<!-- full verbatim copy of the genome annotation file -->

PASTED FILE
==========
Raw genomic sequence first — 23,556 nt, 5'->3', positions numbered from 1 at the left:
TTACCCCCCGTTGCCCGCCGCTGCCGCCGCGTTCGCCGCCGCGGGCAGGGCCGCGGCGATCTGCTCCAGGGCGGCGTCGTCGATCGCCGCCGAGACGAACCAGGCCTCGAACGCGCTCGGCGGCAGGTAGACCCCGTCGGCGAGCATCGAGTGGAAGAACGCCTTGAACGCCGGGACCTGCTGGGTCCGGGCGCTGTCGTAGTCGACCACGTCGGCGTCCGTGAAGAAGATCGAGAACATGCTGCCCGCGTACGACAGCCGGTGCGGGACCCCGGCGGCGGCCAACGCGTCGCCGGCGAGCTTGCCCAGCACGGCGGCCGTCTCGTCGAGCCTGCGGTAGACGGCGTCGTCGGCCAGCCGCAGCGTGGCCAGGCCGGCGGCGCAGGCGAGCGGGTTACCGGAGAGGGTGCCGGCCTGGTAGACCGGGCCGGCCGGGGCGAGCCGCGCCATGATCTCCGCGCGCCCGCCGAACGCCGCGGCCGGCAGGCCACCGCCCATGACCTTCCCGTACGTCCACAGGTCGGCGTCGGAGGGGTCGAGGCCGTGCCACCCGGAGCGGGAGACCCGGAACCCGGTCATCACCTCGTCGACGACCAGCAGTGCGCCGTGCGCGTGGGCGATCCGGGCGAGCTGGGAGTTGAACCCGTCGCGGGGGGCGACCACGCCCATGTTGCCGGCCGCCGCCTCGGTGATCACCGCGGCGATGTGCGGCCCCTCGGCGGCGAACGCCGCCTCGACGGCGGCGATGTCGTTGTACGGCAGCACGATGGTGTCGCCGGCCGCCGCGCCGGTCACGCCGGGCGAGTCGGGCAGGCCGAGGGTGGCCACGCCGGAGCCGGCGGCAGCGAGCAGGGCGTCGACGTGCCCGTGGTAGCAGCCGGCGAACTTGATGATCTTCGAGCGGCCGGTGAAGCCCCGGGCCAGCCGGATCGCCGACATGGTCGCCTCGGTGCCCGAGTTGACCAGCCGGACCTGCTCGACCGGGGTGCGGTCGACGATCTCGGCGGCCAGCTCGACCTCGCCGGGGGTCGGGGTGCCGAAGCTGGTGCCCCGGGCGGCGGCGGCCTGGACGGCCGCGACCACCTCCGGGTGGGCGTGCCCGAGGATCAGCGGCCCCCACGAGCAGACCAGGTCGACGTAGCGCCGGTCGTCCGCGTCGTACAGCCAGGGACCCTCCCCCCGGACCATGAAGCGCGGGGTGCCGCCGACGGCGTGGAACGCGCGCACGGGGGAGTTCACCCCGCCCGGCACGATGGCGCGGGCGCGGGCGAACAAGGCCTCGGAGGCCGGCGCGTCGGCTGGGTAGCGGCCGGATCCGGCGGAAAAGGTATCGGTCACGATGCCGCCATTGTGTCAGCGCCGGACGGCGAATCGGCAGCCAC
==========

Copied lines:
Raw genomic sequence first — 23,556 nt, 5'->3', positions numbered from 1 at the left:
TTACCCCCCGTTGCCCGCCGCTGCCGCCGCGTTCGCCGCCGCGGGCAGGGCCGCGGCGATCTGCTCCAGGGCGGCGTCGTCGATCGCCGCCGAGACGAACCAGGCCTCGAACGCGCTCGGCGGCAGGTAGACCCCGTCGGCGAGCATCGAGTGGAAGAACGCCTTGAACGCCGGGACCTGCTGGGTCCGGGCGCTGTCGTAGTCGACCACGTCGGCGTCCGTGAAGAAGATCGAGAACATGCTGCCCGCGTACGACAGCCGGTGCGGGACCCCGGCGGCGGCCAACGCGTCGCCGGCGAGCTTGCCCAGCACGGCGGCCGTCTCGTCGAGCCTGCGGTAGACGGCGTCGTCGGCCAGCCGCAGCGTGGCCAGGCCGGCGGCGCAGGCGAGCGGGTTACCGGAGAGGGTGCCGGCCTGGTAGACCGGGCCGGCCGGGGCGAGCCGCGCCATGATCTCCGCGCGCCCGCCGAACGCCGCGGCCGGCAGGCCACCGCCCATGACCTTCCCGTACGTCCACAGGTCGGCGTCGGAGGGGTCGAGGCCGTGCCACCCGGAGCGGGAGACCCGGAACCCGGTCATCACCTCGTCGACGACCAGCAGTGCGCCGTGCGCGTGGGCGATCCGGGCGAGCTGGGAGTTGAACCCGTCGCGGGGGGCGACCACGCCCATGTTGCCGGCCGCCGCCTCGGTGATCACCGCGGCGATGTGCGGCCCCTCGGCGGCGAACGCCGCCTCGACGGCGGCGATGTCGTTGTACGGCAGCACGATGGTGTCGCCGGCCGCCGCGCCGGTCACGCCGGGCGAGTCGGGCAGGCCGAGGGTGGCCACGCCGGAGCCGGCGGCAGCGAGCAGGGCGTCGACGTGCCCGTGGTAGCAGCCGGCGAACTTGATGATCTTCGAGCGGCCGGTGAAGCCCCGGGCCAGCCGGATCGCCGACATGGTCGCCTCGGTGCCCGAGTTGACCAGCCGGACCTGCTCGACCGGGGTGCGGTCGACGATCTCGGCGGCCAGCTCGACCTCGCCGGGGGTCGGGGTGCCGAAGCTGGTGCCCCGGGCGGCGGCGGCCTGGACGGCCGCGACCACCTCCGGGTGGGCGTGCCCGAGGATCAGCGGCCCCCACGAGCAGACCAGGTCGACGTAGCGCCGGTCGTCCGCGTCGTACAGCCAGGGACCCTCCCCCCGGACCATGAAGCGCGGGGTGCCGCCGACGGCGTGGAACGCGCGCACGGGGGAGTTCACCCCGCCCGGCACGATGGCGCGGGCGCGGGCGAACAAGGCCTCGGAGGCCGGCGCGTCGGCTGGGTAGCGGCCGGATCCGGCGGAAAAGGTATCGGTCACGATGCCGCCATTGTGTCAGCGCCGGACGGCGAATCGGCAGCCAC